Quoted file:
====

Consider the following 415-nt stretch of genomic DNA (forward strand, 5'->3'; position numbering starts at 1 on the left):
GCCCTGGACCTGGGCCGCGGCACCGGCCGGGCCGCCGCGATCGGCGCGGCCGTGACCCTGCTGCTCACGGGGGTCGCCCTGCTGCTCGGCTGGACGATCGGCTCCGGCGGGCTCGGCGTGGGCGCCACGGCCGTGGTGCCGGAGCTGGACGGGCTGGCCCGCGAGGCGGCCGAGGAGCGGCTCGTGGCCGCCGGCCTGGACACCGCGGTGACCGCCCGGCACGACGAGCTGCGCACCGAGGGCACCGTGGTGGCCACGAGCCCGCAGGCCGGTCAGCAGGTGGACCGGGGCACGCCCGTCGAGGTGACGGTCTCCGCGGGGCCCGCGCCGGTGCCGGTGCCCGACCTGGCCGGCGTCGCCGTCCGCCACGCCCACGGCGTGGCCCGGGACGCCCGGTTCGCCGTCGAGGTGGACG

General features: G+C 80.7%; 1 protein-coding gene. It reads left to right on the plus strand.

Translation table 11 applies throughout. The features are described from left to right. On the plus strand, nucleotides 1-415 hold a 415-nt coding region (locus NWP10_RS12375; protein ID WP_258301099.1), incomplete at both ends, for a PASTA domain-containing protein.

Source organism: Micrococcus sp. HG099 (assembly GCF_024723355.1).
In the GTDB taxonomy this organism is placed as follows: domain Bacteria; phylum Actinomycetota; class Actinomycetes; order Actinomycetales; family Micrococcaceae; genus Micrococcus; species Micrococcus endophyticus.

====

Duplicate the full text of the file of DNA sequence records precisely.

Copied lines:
Consider the following 415-nt stretch of genomic DNA (forward strand, 5'->3'; position numbering starts at 1 on the left):
GCCCTGGACCTGGGCCGCGGCACCGGCCGGGCCGCCGCGATCGGCGCGGCCGTGACCCTGCTGCTCACGGGGGTCGCCCTGCTGCTCGGCTGGACGATCGGCTCCGGCGGGCTCGGCGTGGGCGCCACGGCCGTGGTGCCGGAGCTGGACGGGCTGGCCCGCGAGGCGGCCGAGGAGCGGCTCGTGGCCGCCGGCCTGGACACCGCGGTGACCGCCCGGCACGACGAGCTGCGCACCGAGGGCACCGTGGTGGCCACGAGCCCGCAGGCCGGTCAGCAGGTGGACCGGGGCACGCCCGTCGAGGTGACGGTCTCCGCGGGGCCCGCGCCGGTGCCGGTGCCCGACCTGGCCGGCGTCGCCGTCCGCCACGCCCACGGCGTGGCCCGGGACGCCCGGTTCGCCGTCGAGGTGGACG

General features: G+C 80.7%; 1 protein-coding gene. It reads left to right on the plus strand.

Translation table 11 applies throughout. The features are described from left to right. On the plus strand, nucleotides 1-415 hold a 415-nt coding region (locus NWP10_RS12375; protein ID WP_258301099.1), incomplete at both ends, for a PASTA domain-containing protein.

Source organism: Micrococcus sp. HG099 (assembly GCF_024723355.1).
In the GTDB taxonomy this organism is placed as follows: domain Bacteria; phylum Actinomycetota; class Actinomycetes; order Actinomycetales; family Micrococcaceae; genus Micrococcus; species Micrococcus endophyticus.